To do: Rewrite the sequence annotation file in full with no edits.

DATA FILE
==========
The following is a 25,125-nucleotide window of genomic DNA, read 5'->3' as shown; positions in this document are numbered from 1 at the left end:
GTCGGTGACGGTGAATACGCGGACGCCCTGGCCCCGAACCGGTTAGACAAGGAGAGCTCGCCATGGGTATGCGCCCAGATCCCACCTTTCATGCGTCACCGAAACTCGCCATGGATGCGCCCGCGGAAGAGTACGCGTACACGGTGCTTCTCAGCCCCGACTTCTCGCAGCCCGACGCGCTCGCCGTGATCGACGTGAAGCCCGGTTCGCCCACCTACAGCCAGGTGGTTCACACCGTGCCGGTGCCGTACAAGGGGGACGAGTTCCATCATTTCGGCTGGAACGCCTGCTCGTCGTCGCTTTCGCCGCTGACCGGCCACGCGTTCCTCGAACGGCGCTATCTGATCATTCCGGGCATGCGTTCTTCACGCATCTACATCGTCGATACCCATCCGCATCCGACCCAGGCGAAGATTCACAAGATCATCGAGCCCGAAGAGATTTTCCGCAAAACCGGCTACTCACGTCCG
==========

The following is a 25,125-nucleotide window of genomic DNA, read 5'->3' as shown; positions in this document are numbered from 1 at the left end:
GTCGGTGACGGTGAATACGCGGACGCCCTGGCCCCGAACCGGTTAGACAAGGAGAGCTCGCCATGGGTATGCGCCCAGATCCCACCTTTCATGCGTCACCGAAACTCGCCATGGATGCGCCCGCGGAAGAGTACGCGTACACGGTGCTTCTCAGCCCCGACTTCTCGCAGCCCGACGCGCTCGCCGTGATCGACGTGAAGCCCGGTTCGCCCACCTACAGCCAGGTGGTTCACACCGTGCCGGTGCCGTACAAGGGGGACGAGTTCCATCATTTCGGCTGGAACGCCTGCTCGTCGTCGCTTTCGCCGCTGACCGGCCACGCGTTCCTCGAACGGCGCTATCTGATCATTCCGGGCATGCGTTCTTCACGCATCTACATCGTCGATACCCATCCGCATCCGACCCAGGCGAAGATTCACAAGATCATCGAGCCCGAAGAGATTTTCCGCAAAACCGGCTACTCACGTCCG